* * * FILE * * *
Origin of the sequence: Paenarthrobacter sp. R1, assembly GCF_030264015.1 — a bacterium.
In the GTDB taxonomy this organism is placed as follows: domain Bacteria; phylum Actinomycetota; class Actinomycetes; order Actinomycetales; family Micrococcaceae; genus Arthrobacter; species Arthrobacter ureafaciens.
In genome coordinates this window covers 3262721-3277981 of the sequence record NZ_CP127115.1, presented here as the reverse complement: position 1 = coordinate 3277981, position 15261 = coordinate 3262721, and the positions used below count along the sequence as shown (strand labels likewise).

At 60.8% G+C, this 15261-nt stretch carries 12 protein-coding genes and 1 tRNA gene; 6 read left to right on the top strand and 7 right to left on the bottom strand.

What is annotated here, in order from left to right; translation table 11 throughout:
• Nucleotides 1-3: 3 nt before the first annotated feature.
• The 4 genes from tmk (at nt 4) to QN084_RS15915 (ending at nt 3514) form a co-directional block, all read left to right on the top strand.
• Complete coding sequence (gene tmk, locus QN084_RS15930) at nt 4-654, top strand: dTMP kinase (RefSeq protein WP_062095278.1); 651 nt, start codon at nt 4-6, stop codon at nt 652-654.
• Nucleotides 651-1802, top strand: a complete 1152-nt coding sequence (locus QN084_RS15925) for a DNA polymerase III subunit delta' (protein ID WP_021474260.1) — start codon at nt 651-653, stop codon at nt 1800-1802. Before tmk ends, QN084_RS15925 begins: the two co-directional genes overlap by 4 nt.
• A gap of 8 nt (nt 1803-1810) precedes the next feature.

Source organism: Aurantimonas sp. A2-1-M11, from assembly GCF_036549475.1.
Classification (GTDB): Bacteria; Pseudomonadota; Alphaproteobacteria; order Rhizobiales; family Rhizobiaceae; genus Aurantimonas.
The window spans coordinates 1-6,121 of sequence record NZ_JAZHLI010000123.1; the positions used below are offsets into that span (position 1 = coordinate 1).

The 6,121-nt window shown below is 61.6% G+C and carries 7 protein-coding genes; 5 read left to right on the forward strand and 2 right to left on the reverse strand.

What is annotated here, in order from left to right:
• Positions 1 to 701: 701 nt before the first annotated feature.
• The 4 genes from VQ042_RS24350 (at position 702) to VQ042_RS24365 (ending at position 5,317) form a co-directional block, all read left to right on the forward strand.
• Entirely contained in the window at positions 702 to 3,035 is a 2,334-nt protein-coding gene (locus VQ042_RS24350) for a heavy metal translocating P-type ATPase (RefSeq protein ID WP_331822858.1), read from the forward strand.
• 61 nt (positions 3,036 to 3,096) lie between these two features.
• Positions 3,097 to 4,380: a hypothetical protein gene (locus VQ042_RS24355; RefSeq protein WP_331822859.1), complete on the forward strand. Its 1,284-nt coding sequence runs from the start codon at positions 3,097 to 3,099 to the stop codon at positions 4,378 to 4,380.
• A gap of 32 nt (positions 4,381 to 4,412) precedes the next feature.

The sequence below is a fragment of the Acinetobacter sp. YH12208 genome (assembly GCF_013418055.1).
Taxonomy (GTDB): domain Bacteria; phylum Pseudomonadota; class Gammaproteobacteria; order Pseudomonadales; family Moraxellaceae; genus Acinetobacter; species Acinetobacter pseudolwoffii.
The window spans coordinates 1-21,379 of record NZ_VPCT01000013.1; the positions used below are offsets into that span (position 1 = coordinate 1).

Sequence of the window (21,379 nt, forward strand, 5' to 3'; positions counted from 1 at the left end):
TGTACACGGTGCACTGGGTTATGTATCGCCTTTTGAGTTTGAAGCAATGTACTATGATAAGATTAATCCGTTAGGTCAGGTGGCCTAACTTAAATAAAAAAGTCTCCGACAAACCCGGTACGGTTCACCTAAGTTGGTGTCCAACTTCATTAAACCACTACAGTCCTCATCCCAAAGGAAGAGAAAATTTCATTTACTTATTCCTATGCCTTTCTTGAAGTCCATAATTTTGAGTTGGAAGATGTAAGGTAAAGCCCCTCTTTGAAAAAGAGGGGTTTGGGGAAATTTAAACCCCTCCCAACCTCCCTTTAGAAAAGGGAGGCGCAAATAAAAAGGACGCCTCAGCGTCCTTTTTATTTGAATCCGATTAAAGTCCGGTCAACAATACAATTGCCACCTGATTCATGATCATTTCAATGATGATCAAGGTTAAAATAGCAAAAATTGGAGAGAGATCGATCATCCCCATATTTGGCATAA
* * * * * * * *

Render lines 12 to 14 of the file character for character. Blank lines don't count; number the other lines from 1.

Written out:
Classification (GTDB): Bacteria; Pseudomonadota; Alphaproteobacteria; order Rhizobiales; family Rhizobiaceae; genus Aurantimonas.
The window spans coordinates 1-6,121 of sequence record NZ_JAZHLI010000123.1; the positions used below are offsets into that span (position 1 = coordinate 1).

The 6,121-nt window shown below is 61.6% G+C and carries 7 protein-coding genes; 5 read left to right on the forward strand and 2 right to left on the reverse strand.